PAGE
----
Pride gatherings are rooted in the arduous history of minority groups who have struggled for decades to overcome prejudice and be accepted for who they are.
Pride events are geared toward anyone who feels like their sexual identity falls outside the mainstream — although many straight people join in, too.
LGBT is an acronym meaning lesbian, gay, bisexual and transgender. The term sometimes is extended to LGBTQ, or even LGBTQIA, to include queer, intersex and asexual groups. Queer is an umbrella term for non-straight people; intersex refers to those whose sex is not clearly defined because of genetic, hormonal or biological differences; and asexual describes those who don’t experience sexual attraction.
These terms may also include gender fluid people, or those whose gender identity shifts over time or depending on the situation.
How did it start?
In the early hours of June 28, 1969, police raided the Stonewall Inn, a gay bar in New York’s Greenwich Village, and began hauling customers outside. Tensions quickly escalated as patrons resisted arrest and a growing crowd of bystanders threw bottles and coins at the officers. New York’s gay community, fed up after years of harassment by authorities, broke out in neighborhood riots that went on for three days.
The uprising became a catalyst for an emerging gay rights movement as organizations such as the Gay Liberation Front and the Gay Activists Alliance were formed, modeled after the civil rights movement and the women’s rights movement. Members held protests, met with political leaders and interrupted public meetings to hold those leaders accountable. A year after the Stonewall riots, the nation’s first Gay Pride marches were held.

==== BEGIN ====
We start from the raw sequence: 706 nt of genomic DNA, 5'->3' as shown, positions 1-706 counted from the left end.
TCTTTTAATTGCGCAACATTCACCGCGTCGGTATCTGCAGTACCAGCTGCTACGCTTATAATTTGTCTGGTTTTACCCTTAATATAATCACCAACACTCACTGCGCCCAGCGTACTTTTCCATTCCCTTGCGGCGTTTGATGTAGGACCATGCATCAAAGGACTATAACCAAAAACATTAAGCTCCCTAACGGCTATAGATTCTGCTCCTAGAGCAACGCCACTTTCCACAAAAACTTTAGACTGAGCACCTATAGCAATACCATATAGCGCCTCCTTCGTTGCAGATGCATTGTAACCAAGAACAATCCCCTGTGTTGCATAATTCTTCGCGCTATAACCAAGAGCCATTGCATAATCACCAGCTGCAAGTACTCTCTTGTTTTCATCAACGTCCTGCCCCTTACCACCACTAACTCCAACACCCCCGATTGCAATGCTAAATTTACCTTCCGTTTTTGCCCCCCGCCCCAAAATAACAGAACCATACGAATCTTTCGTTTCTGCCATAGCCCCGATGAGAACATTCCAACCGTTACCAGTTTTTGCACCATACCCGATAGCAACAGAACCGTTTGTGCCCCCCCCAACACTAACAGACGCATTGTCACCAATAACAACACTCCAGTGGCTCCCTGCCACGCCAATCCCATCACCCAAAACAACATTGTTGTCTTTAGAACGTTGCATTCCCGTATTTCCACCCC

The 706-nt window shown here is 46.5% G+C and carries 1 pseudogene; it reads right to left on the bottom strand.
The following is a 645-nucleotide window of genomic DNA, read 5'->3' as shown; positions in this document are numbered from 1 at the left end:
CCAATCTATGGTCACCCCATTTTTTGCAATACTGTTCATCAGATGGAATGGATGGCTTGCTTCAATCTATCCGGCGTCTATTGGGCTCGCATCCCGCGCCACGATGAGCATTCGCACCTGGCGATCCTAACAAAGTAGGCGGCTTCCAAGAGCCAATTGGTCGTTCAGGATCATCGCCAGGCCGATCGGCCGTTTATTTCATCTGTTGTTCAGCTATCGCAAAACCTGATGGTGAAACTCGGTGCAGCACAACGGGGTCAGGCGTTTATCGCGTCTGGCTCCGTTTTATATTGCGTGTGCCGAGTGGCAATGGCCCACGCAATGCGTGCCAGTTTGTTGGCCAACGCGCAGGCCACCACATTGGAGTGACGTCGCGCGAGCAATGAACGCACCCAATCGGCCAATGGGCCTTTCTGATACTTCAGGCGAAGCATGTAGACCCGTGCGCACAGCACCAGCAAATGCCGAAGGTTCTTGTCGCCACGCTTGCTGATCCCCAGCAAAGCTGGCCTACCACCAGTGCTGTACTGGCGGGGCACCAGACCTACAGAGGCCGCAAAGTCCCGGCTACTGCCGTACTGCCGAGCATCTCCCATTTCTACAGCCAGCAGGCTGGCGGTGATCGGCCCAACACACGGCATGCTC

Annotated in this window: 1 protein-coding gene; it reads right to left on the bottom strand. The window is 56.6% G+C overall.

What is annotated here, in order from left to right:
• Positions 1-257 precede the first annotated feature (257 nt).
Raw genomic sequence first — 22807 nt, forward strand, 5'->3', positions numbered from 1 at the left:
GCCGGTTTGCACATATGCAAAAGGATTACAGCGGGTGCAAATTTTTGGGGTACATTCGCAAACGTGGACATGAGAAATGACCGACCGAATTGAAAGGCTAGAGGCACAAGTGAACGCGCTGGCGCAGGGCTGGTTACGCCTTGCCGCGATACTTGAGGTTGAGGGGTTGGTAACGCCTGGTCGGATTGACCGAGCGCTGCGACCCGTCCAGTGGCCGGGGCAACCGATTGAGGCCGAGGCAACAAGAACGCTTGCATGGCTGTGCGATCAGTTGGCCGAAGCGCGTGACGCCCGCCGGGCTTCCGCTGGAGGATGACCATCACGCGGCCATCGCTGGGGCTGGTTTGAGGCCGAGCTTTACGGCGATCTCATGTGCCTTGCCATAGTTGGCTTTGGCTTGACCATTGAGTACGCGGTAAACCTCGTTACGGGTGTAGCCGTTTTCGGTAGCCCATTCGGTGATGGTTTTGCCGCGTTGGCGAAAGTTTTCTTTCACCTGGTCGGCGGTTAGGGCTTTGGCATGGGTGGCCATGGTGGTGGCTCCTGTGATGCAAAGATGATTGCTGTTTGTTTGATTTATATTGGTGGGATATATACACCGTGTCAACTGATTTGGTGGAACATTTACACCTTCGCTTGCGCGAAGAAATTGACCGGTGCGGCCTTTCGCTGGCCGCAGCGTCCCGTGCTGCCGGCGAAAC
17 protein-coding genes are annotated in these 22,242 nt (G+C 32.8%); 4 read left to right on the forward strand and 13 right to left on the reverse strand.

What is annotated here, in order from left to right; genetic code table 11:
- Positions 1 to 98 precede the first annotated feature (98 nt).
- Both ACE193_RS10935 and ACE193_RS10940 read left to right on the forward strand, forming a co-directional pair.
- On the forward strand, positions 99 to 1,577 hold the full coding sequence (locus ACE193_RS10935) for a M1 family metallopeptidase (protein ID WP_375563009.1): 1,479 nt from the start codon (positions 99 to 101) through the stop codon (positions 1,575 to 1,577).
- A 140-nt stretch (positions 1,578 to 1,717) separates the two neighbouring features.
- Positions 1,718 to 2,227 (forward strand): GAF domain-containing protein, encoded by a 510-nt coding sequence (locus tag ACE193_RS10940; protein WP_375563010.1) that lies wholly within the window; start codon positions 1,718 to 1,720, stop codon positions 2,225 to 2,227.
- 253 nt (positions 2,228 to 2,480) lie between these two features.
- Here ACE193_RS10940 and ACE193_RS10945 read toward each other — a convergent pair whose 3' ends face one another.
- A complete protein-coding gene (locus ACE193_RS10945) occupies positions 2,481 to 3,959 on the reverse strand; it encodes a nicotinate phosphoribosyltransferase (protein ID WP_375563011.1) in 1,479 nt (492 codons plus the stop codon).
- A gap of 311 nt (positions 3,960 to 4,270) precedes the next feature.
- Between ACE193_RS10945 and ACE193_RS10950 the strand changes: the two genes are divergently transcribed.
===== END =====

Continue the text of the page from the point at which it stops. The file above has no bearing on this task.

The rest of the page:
In 2016 the area around the Stonewall Inn, still a popular nightspot today, was designated a national monument.
Where did the Pride name come from?
It’s credited to Brenda Howard, a bisexual New York activist nicknamed the “Mother of Pride,” who organized the first Pride parade to commemorate the one-year anniversary of the Stonewall uprising.
What’s the origin of the rainbow flag?
In 1978, artist and designer Gilbert Baker was commissioned by San Francisco city supervisor Harvey Milk — one of the first openly gay elected officials in the US — to make a flag for the city’s upcoming Pride celebrations. Baker, a prominent gay rights activist, gave a nod to the stripes of the American flag but drew inspiration from the rainbow to reflect the many groups within the gay community.
A subset of flags represent other sexualities on the spectrum, such as bisexual, pansexual and asexual.
Can I participate in Pride events if I’m not LGBT?
Sure. Pride events welcome allies from outside the LGBT community. They are opportunities to show support, to observe, listen and be educated.